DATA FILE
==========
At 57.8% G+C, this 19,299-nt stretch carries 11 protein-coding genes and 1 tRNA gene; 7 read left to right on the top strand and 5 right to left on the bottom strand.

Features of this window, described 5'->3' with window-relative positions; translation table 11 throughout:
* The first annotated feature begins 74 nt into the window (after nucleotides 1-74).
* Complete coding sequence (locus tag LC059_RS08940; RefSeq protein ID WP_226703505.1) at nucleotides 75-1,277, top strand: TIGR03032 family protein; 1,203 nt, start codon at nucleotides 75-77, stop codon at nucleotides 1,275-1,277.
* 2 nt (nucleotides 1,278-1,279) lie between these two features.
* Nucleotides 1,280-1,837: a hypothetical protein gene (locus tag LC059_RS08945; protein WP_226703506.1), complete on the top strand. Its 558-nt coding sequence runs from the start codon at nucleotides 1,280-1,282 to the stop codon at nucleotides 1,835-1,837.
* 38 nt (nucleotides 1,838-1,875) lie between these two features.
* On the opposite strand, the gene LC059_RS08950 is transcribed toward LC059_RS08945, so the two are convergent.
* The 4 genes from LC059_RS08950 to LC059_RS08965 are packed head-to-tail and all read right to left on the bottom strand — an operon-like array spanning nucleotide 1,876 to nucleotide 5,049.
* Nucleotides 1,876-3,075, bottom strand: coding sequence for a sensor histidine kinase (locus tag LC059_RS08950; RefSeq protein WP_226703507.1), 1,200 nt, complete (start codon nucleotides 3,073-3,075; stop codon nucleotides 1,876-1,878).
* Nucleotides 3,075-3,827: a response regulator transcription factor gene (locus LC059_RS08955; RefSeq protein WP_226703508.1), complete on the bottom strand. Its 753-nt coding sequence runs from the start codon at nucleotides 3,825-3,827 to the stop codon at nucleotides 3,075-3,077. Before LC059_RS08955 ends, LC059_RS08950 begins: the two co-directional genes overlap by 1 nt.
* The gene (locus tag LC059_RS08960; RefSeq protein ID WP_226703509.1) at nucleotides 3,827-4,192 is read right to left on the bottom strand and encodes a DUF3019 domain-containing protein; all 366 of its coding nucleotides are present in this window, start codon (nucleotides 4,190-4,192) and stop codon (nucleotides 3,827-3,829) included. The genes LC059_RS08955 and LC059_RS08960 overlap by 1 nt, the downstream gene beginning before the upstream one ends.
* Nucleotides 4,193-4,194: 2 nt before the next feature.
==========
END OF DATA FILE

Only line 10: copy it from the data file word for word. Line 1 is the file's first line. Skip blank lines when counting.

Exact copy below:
* Nucleotides 1,876-3,075, bottom strand: coding sequence for a sensor histidine kinase (locus tag LC059_RS08950; RefSeq protein WP_226703507.1), 1,200 nt, complete (start codon nucleotides 3,073-3,075; stop codon nucleotides 1,876-1,878).